Hundreds protest at Dominion VA Power

RICHMOND, VA (WWBT) - The rain didn't stop several hundred people from protesting outside of Dominion Virginia Power's downtown headquarters.

These protesters say they want the company to invest more in renewable energy. They want to see Dominion invest more in solar and wind power.

Dominion says some of the money you pay in your energy bill goes toward developing renewable energy -- but these protesters say it's not enough.

Ryan Bowen is one of the protesters that marched around the building.

"Yeah it's raining pretty heavily out here," Bowen said.  "It's not just sprinkling out here. Everybody's soaked."

He's joining the chorus of protesters demanding Dominion invest more money in renewable energy. They say only 2.4 percent of the energy produced by the company is from renewable sources - most of it comes from nuclear, coal and natural gas.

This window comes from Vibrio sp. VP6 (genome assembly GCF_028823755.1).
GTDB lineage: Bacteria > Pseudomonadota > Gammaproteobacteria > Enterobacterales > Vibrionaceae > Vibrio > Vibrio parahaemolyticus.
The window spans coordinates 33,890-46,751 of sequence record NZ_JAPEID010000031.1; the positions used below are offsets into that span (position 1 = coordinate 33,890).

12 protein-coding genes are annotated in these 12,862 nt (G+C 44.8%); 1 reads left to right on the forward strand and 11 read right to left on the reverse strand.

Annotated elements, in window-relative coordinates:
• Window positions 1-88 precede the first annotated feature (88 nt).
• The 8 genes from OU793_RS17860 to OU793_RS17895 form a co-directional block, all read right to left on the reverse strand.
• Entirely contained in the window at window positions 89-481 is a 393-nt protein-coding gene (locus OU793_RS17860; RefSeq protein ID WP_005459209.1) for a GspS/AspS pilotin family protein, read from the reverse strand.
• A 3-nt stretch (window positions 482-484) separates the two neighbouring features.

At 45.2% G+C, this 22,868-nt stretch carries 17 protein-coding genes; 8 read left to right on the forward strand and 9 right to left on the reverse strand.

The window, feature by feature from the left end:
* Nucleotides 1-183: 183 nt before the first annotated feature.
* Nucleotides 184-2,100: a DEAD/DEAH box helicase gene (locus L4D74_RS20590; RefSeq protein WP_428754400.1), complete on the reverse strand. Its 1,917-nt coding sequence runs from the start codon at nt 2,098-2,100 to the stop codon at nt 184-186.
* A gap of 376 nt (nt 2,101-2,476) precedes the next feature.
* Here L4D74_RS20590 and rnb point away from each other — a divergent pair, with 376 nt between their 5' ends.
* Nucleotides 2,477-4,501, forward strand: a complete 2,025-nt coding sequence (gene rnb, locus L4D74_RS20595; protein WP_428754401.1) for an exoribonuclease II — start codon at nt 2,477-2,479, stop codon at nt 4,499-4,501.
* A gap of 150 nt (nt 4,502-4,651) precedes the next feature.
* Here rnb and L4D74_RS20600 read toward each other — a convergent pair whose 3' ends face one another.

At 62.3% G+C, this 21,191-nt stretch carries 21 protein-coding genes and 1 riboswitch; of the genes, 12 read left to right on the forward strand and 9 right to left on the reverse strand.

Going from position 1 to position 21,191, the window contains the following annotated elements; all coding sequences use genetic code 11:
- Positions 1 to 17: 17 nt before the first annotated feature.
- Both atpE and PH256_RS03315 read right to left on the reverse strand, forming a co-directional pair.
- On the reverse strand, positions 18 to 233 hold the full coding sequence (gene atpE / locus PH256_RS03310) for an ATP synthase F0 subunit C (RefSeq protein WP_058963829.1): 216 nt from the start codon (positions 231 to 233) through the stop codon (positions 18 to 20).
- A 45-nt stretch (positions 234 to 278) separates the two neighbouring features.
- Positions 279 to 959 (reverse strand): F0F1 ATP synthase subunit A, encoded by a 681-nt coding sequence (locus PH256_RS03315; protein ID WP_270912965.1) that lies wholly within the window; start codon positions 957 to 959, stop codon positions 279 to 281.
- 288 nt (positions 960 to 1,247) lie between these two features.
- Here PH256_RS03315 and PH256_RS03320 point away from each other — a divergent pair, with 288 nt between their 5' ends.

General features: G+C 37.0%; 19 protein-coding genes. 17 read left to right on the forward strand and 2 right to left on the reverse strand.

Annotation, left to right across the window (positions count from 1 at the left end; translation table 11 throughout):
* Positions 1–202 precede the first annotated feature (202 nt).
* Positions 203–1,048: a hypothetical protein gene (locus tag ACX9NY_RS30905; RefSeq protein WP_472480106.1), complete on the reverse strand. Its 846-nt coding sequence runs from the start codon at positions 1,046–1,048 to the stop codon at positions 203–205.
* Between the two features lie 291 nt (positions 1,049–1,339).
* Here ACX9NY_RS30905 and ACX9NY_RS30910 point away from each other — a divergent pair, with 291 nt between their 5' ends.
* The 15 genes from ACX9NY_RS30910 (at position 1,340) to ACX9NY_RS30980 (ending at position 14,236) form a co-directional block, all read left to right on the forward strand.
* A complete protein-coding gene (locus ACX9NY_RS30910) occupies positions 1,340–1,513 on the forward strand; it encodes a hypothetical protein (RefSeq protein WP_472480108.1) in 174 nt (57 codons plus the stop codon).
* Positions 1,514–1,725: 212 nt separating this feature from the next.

"It's just kind of ridiculous that they're going to move forward with this fossil fuel kind of addiction," he said.

Mike Tidwell is the head of the Chesapeake Climate Action Network. His group organized the protest.

"This is a big deal," Tidwell said.  "It's time that this company right here, Dominion, listen to rate-payers and invest in wind and solar and stop investing in dirty fossil fuels."

Dominion Virginia Power says it's not like the company disagrees with these protesters, but it's not as simple as investing more money in green energy. There are regulatory boards they say they have to receive approval from before they're able to make those investments.

Dominion says any research has to make business sense for the company. Still protesters say the money already being invested in nuclear and coal should go toward wind and solar.

"That money should be invested in renewables just as much," Bowen said.

Dominion says it's gotten federal grants to try and make offshore wind energy more affordable.

Dominion says it's also looking to install solar panels on commercial buildings. Still, the company says energy produced by wind is more than three times as expensive as coal and nuclear.

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